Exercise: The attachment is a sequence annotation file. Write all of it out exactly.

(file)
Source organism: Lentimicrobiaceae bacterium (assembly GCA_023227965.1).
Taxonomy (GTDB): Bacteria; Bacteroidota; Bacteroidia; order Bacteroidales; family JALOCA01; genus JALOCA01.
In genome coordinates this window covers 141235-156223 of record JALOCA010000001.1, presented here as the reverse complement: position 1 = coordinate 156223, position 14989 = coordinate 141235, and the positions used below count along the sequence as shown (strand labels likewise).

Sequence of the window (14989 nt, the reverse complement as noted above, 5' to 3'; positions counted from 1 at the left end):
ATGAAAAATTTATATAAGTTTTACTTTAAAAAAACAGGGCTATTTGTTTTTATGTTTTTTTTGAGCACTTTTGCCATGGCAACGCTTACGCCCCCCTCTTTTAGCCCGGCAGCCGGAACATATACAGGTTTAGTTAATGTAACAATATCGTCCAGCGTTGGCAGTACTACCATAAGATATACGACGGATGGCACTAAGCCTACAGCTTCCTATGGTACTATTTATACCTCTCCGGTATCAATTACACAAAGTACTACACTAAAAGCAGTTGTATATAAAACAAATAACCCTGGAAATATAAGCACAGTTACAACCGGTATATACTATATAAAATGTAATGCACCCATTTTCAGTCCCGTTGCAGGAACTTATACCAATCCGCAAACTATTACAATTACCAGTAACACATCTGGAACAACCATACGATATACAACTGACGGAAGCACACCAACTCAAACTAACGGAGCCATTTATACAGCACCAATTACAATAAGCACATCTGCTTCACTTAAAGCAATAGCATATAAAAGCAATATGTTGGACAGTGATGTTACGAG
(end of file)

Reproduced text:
Source organism: Lentimicrobiaceae bacterium (assembly GCA_023227965.1).
Taxonomy (GTDB): Bacteria; Bacteroidota; Bacteroidia; order Bacteroidales; family JALOCA01; genus JALOCA01.
In genome coordinates this window covers 141235-156223 of record JALOCA010000001.1, presented here as the reverse complement: position 1 = coordinate 156223, position 14989 = coordinate 141235, and the positions used below count along the sequence as shown (strand labels likewise).

Sequence of the window (14989 nt, the reverse complement as noted above, 5' to 3'; positions counted from 1 at the left end):
ATGAAAAATTTATATAAGTTTTACTTTAAAAAAACAGGGCTATTTGTTTTTATGTTTTTTTTGAGCACTTTTGCCATGGCAACGCTTACGCCCCCCTCTTTTAGCCCGGCAGCCGGAACATATACAGGTTTAGTTAATGTAACAATATCGTCCAGCGTTGGCAGTACTACCATAAGATATACGACGGATGGCACTAAGCCTACAGCTTCCTATGGTACTATTTATACCTCTCCGGTATCAATTACACAAAGTACTACACTAAAAGCAGTTGTATATAAAACAAATAACCCTGGAAATATAAGCACAGTTACAACCGGTATATACTATATAAAATGTAATGCACCCATTTTCAGTCCCGTTGCAGGAACTTATACCAATCCGCAAACTATTACAATTACCAGTAACACATCTGGAACAACCATACGATATACAACTGACGGAAGCACACCAACTCAAACTAACGGAGCCATTTATACAGCACCAATTACAATAAGCACATCTGCTTCACTTAAAGCAATAGCATATAAAAGCAATATGTTGGACAGTGATGTTACGAG